In this work, we explicitly considered a single-step enzymatic reaction. However, synthetic biologists, as well as cells, face the challenge of optimizing the spatial arrangement of enzymes catalyzing cascades of metabolic reactions, i.e., linear chains of different enzymatic reactions for which the product of one enzyme is used as a substrate by the next enzyme. If the objective is to maximize the reaction flux of the final product of the cascade, one can compute the marginal returns of this flux, \(\frac{d{J}^{{{{{{{{\mathcal{P}}}}}}}}}}{de({{{{{{{\bf{r}}}}}}}})}\), with respect to the addition of extra enzymes of the different types, at different positions. The extra enzymes added affect the final reaction flux of the cascade by altering the concentrations of intermediates. If the different enzymes all contribute to the total enzyme budget constraint, then we expect the HMR criterion to hold and to find that \(\frac{d{J}^{{{{{{{{\mathcal{P}}}}}}}}}}{de({{{{{{{\bf{r}}}}}}}})}\) at the optimum is constant for the different enzyme types, at different positions. We therefore expect that a similar construction algorithm as the one derived here can be obtained for the optimal spatial arrangement of enzymes for an entire metabolic cascade (see Supplementary Note 9). Hence, combining our rational construction scheme with the arsenal of enzyme immobilization techniques described above, one could optimize synthetic bioreactors for the production of drug molecules59,78,79 or biofuels80,81.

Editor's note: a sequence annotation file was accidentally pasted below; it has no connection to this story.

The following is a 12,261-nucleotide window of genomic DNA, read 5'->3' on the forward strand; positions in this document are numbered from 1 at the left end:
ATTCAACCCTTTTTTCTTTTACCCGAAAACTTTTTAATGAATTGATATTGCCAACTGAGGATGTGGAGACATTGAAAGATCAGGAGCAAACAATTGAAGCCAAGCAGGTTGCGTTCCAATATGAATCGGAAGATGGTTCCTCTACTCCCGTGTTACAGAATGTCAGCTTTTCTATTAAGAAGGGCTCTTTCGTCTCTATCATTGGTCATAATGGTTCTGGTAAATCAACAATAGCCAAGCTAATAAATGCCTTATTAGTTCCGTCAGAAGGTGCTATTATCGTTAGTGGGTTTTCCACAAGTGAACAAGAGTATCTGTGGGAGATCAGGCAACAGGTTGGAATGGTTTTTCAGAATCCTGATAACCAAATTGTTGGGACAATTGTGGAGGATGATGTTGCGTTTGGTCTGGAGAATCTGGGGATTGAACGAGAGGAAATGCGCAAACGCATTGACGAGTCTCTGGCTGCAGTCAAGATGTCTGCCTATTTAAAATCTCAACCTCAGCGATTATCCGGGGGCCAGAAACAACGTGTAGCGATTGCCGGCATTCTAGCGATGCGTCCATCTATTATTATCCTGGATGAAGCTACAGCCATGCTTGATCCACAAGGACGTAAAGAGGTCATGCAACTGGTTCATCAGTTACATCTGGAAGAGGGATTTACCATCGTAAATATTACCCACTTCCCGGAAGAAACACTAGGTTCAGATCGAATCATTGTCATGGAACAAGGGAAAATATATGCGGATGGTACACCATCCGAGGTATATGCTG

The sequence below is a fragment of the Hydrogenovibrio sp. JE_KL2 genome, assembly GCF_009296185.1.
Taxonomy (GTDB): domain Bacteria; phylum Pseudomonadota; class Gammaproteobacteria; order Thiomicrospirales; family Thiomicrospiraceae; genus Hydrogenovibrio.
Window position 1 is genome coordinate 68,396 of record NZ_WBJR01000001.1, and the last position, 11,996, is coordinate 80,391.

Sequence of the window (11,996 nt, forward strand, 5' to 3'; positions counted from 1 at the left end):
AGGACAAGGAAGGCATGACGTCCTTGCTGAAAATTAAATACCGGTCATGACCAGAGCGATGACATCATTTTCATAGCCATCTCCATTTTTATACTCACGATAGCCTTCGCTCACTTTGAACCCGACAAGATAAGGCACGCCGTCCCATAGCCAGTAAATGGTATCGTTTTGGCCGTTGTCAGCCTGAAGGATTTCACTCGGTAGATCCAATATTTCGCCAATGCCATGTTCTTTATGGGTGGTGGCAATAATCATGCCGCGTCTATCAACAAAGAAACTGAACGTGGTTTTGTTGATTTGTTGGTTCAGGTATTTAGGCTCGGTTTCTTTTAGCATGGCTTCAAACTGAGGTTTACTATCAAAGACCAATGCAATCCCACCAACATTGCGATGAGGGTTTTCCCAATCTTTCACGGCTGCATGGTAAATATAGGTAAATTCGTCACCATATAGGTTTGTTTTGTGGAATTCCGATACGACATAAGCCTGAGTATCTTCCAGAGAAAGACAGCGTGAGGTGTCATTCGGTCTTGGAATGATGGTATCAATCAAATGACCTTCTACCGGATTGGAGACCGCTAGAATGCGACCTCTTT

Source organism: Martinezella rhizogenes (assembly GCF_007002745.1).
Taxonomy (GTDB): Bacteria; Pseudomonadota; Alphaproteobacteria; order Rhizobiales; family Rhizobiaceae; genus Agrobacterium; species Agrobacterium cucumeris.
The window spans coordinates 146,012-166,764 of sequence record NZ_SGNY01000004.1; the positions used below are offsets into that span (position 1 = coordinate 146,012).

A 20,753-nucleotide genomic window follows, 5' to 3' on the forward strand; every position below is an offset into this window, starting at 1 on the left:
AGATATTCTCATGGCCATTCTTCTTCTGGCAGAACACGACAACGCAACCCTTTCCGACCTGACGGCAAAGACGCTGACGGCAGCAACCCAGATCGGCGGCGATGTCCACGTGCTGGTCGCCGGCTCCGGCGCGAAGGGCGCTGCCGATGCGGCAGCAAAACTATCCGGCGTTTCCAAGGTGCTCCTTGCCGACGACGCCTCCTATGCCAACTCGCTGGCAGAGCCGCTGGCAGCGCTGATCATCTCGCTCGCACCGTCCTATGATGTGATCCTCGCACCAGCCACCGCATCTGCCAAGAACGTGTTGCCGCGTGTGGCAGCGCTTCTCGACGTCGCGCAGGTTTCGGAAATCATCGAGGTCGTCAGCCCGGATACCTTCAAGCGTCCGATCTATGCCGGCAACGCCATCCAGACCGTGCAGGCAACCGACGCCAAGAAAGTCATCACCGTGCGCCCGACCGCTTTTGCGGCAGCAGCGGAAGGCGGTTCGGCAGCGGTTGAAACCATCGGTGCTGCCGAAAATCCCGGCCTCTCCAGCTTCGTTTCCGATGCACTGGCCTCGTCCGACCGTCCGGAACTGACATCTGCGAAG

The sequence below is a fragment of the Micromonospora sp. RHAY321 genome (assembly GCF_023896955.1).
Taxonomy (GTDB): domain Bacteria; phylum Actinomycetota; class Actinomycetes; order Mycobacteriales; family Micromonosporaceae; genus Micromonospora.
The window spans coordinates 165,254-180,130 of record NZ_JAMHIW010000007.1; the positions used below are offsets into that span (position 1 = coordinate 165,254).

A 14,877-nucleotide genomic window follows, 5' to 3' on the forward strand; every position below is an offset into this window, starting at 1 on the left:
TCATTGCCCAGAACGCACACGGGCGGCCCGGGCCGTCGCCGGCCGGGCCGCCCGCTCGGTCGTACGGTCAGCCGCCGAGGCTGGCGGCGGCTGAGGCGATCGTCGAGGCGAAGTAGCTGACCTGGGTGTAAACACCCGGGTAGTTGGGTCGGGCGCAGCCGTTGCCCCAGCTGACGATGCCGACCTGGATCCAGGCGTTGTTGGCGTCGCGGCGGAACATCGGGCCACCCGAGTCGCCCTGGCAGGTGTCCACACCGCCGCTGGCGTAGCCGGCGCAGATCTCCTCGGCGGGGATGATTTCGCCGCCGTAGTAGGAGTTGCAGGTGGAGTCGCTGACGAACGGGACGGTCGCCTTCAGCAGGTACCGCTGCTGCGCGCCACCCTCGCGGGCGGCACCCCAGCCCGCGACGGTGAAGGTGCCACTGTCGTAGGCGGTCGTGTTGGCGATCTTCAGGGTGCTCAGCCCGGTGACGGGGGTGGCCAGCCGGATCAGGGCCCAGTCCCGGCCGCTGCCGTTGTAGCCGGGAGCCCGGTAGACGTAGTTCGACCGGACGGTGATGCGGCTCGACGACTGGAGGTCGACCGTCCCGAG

Computation of \(\frac{dJ}{d{{{{{{{\bf{e}}}}}}}}}\) and H for linear reactions

For a discrete reaction-diffusion system with linear reactions, following the dynamics of Eq. (1), the steady-state equation can be written in matrix form as

$$({{{{{{{\bf{D}}}}}}}}+{{{{{{{\bf{V}}}}}}}}){{{{{{{\boldsymbol{\rho }}}}}}}}-\alpha \,{{{{{{{\bf{e}}}}}}}}\odot {{{{{{{\boldsymbol{\rho }}}}}}}}-\sigma {{{{{{{\boldsymbol{\rho }}}}}}}}={{{{{{{\bf{A}}}}}}}},$$